Women’s health research given major funding boost
Researchers at the Royal Women’s Hospital have been awarded $4.5 million to fund three innovative research projects into women’s health over the next five years.
The funding is part of the National Health and Medical Research Council’s round of Investigator Grants for 2020, providing outstanding researchers funding to contribute to major health and medical advances.
The funded projects from the Women’s include:
- Improving health after surgical menopause with new tools and better evidence
- Improving reproductive health through infectious diseases research
- Informing women’s decisions by better understanding IVF ‘add-ons’ in Australia
Just 13 per cent of the applications to this highly-competitive round of funding were successful, with 40 per cent of the funding going to women; all three of the grants awarded to the Women’s are for projects led by women.
Professor Martha Hickey has been awarded $1.85 million for her investigative work into early menopause.
Early menopause affects around 100,000 Australian women and Professor Hickey says it is an under-researched area with potential health consequences for women and health services.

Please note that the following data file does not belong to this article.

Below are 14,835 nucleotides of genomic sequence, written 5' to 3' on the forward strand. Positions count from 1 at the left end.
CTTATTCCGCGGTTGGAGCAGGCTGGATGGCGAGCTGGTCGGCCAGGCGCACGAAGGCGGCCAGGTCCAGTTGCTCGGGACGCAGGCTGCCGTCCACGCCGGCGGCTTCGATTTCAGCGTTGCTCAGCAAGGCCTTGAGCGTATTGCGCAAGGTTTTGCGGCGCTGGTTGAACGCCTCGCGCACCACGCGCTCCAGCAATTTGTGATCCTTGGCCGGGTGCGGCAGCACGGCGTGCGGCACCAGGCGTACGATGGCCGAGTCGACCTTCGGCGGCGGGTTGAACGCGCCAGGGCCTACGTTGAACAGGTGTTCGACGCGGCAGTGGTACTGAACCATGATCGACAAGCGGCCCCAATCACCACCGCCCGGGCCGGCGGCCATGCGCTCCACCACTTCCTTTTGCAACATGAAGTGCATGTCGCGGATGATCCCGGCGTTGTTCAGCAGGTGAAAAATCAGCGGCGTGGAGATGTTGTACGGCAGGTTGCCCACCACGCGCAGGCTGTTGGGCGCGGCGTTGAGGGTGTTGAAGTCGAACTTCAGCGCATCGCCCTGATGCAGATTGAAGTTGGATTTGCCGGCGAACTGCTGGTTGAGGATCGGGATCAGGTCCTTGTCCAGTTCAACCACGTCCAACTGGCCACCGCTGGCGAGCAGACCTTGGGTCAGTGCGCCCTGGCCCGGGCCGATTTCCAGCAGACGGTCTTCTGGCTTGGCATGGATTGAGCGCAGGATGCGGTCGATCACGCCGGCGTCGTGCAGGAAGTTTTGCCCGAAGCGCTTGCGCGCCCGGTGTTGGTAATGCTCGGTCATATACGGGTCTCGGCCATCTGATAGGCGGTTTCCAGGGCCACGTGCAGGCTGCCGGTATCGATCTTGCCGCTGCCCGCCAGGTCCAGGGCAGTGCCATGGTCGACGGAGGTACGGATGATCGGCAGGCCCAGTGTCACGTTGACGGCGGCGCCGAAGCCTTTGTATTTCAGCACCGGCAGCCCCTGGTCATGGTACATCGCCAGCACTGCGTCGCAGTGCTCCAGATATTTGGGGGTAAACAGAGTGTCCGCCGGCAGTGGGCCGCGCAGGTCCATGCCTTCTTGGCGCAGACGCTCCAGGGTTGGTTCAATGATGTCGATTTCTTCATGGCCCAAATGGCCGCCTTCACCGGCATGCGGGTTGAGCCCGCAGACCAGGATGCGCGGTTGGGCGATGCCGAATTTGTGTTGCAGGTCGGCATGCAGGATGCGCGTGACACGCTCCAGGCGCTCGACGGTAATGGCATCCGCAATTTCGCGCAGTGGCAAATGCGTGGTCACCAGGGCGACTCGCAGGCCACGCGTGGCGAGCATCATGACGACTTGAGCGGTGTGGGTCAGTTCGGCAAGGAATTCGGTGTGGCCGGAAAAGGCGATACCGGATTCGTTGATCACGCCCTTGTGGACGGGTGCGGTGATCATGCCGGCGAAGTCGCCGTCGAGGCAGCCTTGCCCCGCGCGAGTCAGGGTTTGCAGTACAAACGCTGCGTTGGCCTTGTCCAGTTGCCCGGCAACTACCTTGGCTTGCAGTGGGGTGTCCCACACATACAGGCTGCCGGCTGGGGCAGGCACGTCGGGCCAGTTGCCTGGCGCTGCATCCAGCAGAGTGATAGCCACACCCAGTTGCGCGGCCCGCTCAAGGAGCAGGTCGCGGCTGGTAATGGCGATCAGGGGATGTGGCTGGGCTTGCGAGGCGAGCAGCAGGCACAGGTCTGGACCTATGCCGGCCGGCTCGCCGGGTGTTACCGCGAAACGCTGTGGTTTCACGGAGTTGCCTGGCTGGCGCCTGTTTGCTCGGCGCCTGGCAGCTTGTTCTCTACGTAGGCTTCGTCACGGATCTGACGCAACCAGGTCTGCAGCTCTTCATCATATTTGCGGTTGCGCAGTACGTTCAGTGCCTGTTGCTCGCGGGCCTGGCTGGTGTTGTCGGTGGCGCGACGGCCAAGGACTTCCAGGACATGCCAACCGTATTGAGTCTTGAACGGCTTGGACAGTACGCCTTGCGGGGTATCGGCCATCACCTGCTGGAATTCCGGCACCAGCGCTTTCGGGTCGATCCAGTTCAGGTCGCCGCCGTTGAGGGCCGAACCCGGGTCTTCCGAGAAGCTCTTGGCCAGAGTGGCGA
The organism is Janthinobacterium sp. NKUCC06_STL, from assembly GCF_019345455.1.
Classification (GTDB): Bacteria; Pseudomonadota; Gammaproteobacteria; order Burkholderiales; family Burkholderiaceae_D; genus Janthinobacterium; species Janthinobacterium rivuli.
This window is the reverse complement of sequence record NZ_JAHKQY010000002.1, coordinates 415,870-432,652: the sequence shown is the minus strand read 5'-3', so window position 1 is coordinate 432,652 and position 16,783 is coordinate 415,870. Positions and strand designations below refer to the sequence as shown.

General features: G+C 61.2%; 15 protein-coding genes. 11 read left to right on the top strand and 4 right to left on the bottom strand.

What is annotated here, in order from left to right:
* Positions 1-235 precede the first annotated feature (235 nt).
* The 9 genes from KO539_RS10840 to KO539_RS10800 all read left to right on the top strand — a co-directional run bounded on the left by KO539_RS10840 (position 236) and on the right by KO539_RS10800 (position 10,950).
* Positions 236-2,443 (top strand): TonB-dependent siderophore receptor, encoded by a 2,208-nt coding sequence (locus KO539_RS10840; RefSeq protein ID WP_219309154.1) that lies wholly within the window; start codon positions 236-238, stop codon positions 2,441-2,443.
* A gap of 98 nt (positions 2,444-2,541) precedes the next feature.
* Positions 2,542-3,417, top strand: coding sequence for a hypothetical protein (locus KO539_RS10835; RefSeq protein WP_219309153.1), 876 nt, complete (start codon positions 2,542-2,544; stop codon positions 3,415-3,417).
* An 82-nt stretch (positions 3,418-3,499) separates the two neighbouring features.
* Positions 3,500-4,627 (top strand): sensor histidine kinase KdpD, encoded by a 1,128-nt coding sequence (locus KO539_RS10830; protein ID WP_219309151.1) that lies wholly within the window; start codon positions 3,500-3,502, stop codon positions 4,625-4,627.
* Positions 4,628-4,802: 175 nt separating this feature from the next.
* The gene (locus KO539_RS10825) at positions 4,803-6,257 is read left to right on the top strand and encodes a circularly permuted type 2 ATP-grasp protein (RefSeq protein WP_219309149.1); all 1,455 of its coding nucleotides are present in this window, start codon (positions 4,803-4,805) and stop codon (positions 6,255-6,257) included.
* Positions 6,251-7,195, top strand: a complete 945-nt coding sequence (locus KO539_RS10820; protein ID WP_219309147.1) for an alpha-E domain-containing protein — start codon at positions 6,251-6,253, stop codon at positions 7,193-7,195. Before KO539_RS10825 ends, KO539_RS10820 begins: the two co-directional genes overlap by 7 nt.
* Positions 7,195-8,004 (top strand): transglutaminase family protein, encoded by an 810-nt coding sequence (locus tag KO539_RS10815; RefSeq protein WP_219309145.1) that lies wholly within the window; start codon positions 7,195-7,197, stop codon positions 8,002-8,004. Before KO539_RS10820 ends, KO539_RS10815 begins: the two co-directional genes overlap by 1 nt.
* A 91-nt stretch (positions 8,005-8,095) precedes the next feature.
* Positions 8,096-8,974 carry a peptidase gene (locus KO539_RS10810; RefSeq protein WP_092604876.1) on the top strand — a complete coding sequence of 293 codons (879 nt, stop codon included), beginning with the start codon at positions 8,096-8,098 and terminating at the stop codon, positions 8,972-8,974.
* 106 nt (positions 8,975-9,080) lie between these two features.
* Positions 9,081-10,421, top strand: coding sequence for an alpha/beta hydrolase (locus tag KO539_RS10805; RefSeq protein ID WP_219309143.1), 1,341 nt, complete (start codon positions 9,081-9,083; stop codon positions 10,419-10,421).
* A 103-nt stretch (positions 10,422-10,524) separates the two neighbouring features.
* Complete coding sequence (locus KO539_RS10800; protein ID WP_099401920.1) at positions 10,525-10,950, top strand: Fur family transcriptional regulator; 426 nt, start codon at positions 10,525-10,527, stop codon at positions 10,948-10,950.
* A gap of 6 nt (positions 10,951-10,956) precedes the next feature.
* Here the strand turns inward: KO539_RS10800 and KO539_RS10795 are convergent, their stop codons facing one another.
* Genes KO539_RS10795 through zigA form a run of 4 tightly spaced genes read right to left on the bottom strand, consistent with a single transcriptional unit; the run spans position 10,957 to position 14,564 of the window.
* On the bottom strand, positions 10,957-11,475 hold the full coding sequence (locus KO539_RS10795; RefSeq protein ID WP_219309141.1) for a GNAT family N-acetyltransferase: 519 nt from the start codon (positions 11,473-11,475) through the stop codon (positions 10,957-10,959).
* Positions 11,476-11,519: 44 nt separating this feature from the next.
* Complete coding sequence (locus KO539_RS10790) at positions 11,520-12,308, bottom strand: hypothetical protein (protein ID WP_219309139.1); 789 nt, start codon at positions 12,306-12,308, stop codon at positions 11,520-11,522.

“I am thrilled to have received this funding from the NHMRC. Early menopause, which is often caused by the surgical removal of a woman’s ovaries, is a poorly understood condition. With this research, I hope to improve the quality of life for these women and their families – and build up the capacity of the healthcare sector to care for them.”
Professor Suzanne Garland was awarded $1.95 million for her work on infectious diseases that impact upon reproductive health. She will investigate HPV infection and cervical cancer to identify mechanisms of disease progression and diagnostic markers. Her project will also focus on the discovery of the causes of disease of the reproductive tract and in babies through analysis of the human microbiota (the normal bacteria that exist on our bodies).
“It is wonderful that research into infectious diseases is being supported by the NHMRC. This funding will allow the continuation of the world-leading sexual and reproductive health research that has been happening at the Women’s for decades,” said Professor Garland.
“With new infections and new vaccines comes new challenges for our field of work, the team and I are excited to get started on this important project.”
Dr Sarah Lensen has been awarded $645,000 for a research project exploring the extra non-essential procedures, techniques and medicines that can be added to IVF treatments.
Despite a lack of scientific evidence proving safety and effectiveness, many of these add-ons claim to increase a woman or couple’s chance of success in their IVF journey. It is Dr Lensen’s hope that her research will help women and couples better understand these add-ons to make informed decisions.
“I am very pleased to be awarded this grant, and I am excited to work with the IVF community in Australia towards improving decision-making around IVF treatments,” said Dr Lensen.